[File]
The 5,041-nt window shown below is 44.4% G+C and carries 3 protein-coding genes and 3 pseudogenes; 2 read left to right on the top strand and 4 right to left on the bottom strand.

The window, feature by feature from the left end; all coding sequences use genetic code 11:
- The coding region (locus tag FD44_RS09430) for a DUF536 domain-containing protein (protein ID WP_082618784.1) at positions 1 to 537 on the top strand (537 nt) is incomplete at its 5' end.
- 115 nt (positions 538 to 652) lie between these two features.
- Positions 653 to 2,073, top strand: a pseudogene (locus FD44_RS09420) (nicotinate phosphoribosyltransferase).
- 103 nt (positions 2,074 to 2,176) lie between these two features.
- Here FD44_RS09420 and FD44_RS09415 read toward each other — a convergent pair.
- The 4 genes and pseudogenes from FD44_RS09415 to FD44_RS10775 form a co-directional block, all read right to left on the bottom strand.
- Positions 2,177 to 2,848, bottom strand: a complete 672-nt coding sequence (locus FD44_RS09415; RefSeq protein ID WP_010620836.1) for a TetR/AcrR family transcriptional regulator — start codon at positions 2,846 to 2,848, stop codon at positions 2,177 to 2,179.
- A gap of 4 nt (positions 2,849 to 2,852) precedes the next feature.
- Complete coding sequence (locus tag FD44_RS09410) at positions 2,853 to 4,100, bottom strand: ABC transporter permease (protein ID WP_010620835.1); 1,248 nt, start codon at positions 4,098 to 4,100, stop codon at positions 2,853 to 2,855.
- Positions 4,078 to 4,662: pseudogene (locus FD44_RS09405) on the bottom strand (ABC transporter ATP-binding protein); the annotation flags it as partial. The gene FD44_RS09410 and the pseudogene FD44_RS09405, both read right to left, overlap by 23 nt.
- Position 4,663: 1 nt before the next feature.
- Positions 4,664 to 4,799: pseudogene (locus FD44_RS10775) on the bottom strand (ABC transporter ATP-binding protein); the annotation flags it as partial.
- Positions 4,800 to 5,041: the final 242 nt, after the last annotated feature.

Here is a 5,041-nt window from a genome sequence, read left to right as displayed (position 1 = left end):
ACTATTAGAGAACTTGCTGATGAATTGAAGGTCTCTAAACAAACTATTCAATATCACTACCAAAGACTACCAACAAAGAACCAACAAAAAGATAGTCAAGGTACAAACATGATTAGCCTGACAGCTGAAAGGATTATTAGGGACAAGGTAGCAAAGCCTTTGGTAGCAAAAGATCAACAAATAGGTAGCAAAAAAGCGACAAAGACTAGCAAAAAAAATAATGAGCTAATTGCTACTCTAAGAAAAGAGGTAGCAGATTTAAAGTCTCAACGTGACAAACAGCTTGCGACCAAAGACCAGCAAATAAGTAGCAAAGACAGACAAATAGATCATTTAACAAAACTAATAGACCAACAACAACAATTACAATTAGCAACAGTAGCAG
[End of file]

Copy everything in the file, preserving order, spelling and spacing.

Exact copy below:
The 5,041-nt window shown below is 44.4% G+C and carries 3 protein-coding genes and 3 pseudogenes; 2 read left to right on the top strand and 4 right to left on the bottom strand.

The window, feature by feature from the left end; all coding sequences use genetic code 11:
- The coding region (locus tag FD44_RS09430) for a DUF536 domain-containing protein (protein ID WP_082618784.1) at positions 1 to 537 on the top strand (537 nt) is incomplete at its 5' end.
- 115 nt (positions 538 to 652) lie between these two features.
- Positions 653 to 2,073, top strand: a pseudogene (locus FD44_RS09420) (nicotinate phosphoribosyltransferase).
- 103 nt (positions 2,074 to 2,176) lie between these two features.
- Here FD44_RS09420 and FD44_RS09415 read toward each other — a convergent pair.
- The 4 genes and pseudogenes from FD44_RS09415 to FD44_RS10775 form a co-directional block, all read right to left on the bottom strand.
- Positions 2,177 to 2,848, bottom strand: a complete 672-nt coding sequence (locus FD44_RS09415; RefSeq protein ID WP_010620836.1) for a TetR/AcrR family transcriptional regulator — start codon at positions 2,846 to 2,848, stop codon at positions 2,177 to 2,179.
- A gap of 4 nt (positions 2,849 to 2,852) precedes the next feature.
- Complete coding sequence (locus tag FD44_RS09410) at positions 2,853 to 4,100, bottom strand: ABC transporter permease (protein ID WP_010620835.1); 1,248 nt, start codon at positions 4,098 to 4,100, stop codon at positions 2,853 to 2,855.
- Positions 4,078 to 4,662: pseudogene (locus FD44_RS09405) on the bottom strand (ABC transporter ATP-binding protein); the annotation flags it as partial. The gene FD44_RS09410 and the pseudogene FD44_RS09405, both read right to left, overlap by 23 nt.
- Position 4,663: 1 nt before the next feature.
- Positions 4,664 to 4,799: pseudogene (locus FD44_RS10775) on the bottom strand (ABC transporter ATP-binding protein); the annotation flags it as partial.
- Positions 4,800 to 5,041: the final 242 nt, after the last annotated feature.

Here is a 5,041-nt window from a genome sequence, read left to right as displayed (position 1 = left end):
ACTATTAGAGAACTTGCTGATGAATTGAAGGTCTCTAAACAAACTATTCAATATCACTACCAAAGACTACCAACAAAGAACCAACAAAAAGATAGTCAAGGTACAAACATGATTAGCCTGACAGCTGAAAGGATTATTAGGGACAAGGTAGCAAAGCCTTTGGTAGCAAAAGATCAACAAATAGGTAGCAAAAAAGCGACAAAGACTAGCAAAAAAAATAATGAGCTAATTGCTACTCTAAGAAAAGAGGTAGCAGATTTAAAGTCTCAACGTGACAAACAGCTTGCGACCAAAGACCAGCAAATAAGTAGCAAAGACAGACAAATAGATCATTTAACAAAACTAATAGACCAACAACAACAATTACAATTAGCAACAGTAGCAG